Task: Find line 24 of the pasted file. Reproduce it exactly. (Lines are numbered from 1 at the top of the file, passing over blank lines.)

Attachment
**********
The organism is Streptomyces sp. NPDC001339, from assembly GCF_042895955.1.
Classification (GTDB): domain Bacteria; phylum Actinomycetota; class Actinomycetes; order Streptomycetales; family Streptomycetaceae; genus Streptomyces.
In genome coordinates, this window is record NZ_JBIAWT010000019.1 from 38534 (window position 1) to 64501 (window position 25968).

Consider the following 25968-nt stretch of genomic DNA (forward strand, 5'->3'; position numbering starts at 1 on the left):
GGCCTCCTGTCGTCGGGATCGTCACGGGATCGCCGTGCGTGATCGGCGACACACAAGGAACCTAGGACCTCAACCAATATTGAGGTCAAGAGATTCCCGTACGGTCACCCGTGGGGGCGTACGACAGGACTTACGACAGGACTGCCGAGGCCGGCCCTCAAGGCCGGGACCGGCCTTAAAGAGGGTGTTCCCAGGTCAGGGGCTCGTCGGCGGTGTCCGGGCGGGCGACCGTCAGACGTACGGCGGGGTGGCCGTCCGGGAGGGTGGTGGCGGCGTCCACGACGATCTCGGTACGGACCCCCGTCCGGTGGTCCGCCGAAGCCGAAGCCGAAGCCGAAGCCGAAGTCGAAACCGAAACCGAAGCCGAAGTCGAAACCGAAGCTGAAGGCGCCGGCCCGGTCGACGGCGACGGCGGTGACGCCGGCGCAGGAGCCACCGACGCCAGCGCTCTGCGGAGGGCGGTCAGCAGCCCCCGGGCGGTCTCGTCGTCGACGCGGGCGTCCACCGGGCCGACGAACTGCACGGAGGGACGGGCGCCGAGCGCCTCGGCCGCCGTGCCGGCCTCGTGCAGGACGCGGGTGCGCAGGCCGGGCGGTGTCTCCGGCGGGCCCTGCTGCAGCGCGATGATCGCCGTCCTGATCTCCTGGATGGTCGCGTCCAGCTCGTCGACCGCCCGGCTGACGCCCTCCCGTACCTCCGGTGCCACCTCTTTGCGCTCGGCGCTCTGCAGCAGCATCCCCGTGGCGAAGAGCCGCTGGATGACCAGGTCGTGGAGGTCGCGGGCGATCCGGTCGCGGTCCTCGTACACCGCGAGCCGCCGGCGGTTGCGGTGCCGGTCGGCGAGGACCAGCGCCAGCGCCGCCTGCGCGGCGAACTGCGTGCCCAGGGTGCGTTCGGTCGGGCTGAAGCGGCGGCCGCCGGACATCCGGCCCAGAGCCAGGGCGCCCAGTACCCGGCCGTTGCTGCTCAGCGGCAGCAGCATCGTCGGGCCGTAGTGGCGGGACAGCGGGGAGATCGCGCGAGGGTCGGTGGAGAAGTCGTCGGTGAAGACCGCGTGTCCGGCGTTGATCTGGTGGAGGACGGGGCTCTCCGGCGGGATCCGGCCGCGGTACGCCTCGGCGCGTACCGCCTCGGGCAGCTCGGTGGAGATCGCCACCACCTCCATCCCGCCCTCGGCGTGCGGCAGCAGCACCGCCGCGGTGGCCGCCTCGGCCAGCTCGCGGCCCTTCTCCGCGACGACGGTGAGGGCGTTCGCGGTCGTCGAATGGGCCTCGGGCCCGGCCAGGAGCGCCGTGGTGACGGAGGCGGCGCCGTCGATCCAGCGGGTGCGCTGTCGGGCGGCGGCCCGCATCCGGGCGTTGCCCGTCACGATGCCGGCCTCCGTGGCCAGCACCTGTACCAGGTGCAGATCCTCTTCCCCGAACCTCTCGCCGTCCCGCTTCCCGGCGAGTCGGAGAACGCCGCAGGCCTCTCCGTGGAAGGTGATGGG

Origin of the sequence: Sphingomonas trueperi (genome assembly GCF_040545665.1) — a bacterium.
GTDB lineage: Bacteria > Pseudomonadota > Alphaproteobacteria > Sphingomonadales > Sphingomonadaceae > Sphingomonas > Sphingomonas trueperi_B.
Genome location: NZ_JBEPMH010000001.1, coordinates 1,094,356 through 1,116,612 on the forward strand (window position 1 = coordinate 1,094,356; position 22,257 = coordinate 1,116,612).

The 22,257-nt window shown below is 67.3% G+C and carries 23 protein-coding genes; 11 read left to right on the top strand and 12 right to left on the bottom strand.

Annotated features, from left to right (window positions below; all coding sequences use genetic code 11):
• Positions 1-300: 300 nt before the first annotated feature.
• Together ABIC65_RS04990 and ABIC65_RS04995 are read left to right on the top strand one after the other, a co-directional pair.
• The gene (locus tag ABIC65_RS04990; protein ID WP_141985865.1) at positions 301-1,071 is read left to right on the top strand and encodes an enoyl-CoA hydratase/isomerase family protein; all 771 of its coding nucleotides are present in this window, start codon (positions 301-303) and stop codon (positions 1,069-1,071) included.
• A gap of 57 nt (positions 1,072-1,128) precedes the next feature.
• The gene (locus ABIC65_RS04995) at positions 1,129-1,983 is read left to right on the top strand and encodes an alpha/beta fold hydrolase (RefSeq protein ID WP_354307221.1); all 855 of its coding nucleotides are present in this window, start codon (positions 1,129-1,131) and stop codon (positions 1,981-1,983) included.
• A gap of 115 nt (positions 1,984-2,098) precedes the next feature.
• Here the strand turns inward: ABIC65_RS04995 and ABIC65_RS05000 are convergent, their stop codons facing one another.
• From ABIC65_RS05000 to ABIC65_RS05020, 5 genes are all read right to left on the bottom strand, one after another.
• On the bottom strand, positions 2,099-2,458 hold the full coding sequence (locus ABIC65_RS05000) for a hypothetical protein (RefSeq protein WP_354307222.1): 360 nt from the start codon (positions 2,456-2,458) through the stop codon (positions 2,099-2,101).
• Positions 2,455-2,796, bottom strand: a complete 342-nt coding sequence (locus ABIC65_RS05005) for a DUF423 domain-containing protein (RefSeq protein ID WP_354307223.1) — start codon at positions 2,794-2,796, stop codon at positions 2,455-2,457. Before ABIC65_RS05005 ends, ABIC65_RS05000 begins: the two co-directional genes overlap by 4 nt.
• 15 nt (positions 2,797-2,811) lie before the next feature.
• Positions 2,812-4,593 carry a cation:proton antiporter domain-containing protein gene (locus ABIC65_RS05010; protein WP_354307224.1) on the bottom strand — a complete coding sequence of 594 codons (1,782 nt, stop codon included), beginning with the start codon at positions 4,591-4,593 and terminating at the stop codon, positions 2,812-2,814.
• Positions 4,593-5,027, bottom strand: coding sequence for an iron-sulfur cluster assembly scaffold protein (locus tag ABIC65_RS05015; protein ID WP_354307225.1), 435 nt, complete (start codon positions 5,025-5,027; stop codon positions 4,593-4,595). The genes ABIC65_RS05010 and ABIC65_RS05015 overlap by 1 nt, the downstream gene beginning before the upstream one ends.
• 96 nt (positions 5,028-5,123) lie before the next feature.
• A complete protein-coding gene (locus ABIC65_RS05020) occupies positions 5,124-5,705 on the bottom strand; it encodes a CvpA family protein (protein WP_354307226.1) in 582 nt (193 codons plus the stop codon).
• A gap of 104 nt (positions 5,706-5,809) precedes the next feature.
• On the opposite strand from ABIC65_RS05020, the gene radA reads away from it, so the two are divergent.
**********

• 96 nt (positions 5,028-5,123) lie before the next feature.